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Matter of the heart

UF professor recognizes Laura Bush for work on heart-health awareness


Dr. Carl Pepine, left, awarded an honorary fellowship to First Lady Laura Bush at the recent meeting of the American College of Cardiology in New Orleans. Pepine is the organization's president.

SPECIAL TO THE SUN
Published: Thursday, April 1, 2004 at 6:01 a.m.
Last Modified: Wednesday, March 31, 2004 at 10:10 p.m.
Dr. Carl J. Pepine, professor and chief of cardiovascular medicine at the University of Florida's College of Medicine, has awarded an honorary fellowship in the American College of Cardiology to First Lady Laura Bush.
Pepine is current president of the national organization.
Bush was honored for her efforts to increase public awareness of heart disease, particularly among women, during the ACC's annual meeting recently in New Orleans.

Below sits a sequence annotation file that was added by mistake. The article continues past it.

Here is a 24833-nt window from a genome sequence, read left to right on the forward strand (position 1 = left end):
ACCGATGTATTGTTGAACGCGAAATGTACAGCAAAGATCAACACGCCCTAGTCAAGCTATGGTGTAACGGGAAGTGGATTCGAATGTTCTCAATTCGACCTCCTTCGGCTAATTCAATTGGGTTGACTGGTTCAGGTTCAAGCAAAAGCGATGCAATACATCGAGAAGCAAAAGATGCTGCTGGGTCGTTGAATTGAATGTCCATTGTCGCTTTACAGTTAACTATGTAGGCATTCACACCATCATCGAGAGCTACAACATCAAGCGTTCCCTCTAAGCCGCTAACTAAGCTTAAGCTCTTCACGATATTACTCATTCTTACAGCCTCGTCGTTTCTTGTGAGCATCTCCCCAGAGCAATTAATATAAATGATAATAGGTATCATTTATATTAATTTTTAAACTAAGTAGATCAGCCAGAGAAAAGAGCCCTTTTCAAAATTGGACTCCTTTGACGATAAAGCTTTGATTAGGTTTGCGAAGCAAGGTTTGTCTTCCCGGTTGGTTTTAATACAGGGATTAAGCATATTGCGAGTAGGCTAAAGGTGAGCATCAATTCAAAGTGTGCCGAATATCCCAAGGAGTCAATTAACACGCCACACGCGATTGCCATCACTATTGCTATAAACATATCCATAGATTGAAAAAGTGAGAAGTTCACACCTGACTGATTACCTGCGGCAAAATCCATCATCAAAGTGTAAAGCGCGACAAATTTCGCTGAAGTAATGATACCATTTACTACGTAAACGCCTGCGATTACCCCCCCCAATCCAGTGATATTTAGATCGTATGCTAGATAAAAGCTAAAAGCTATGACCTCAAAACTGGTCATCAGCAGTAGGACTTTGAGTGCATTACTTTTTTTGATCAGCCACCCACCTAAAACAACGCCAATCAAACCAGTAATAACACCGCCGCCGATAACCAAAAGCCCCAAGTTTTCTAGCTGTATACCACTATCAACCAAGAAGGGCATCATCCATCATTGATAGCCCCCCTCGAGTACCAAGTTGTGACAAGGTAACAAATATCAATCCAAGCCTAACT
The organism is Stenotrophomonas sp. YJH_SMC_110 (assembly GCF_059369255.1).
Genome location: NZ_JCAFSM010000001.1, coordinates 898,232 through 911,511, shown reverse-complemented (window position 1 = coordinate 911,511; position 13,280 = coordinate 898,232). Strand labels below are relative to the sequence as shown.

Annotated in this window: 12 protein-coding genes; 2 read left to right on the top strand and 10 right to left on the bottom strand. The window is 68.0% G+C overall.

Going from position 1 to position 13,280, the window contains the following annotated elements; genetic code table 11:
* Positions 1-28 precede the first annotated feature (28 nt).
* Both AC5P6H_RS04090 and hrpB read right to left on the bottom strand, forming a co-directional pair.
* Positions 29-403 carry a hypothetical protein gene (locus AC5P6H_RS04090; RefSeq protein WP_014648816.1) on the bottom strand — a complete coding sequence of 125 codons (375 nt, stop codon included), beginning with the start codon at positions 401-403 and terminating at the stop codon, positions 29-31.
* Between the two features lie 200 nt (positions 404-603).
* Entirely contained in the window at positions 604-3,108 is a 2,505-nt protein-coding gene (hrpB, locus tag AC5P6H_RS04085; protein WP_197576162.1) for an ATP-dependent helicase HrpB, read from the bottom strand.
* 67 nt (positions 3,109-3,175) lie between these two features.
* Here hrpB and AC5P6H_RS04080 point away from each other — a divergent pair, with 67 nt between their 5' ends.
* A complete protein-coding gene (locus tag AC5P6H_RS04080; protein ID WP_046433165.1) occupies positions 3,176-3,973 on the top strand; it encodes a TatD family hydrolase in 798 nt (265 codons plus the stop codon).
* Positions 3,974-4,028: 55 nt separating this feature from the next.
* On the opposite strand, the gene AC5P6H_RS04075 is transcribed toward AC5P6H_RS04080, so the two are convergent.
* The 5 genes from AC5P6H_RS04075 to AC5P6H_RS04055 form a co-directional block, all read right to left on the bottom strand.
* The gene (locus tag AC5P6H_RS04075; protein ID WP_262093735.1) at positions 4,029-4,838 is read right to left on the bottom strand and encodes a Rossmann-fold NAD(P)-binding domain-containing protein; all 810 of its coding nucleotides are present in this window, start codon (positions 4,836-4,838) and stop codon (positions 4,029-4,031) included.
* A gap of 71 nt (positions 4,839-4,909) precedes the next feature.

"I can't think of anyone who has been a stronger advocate for heart health," Pepine said in making the presentation. "Mrs. Bush's efforts to educate the public - and particularly women - about the risks of heart disease have been truly outstanding."
Bush addressed the audience, encouraging members of the ACC to help in educating the doctors women are likely to see most often, like their obstetrician-gynecologists, about the risks of cardiovascular disease so that they may pass the message to women.
The first lady has been an active participant in the National Heart, Lung and Blood Institute's (NHLBI) "Heart Truth" initiative, and helped to kick off American Heart Month in February at a special ceremony at the White House.
During that ceremony, she noted the importance of recognizing the risks for cardiovascular disease and taking an active approach to prevention through diet, exercise and health care.
Pepine, who also participated in the White House launch for American Heart Month, emphasized the need to educate Americans about the risks of smoking, obesity, high cholesterol and hypertension, all of which can be controlled but, when left unaddressed, dramatically increase a woman's risk for heart disease, the No. 1 killer of American women.
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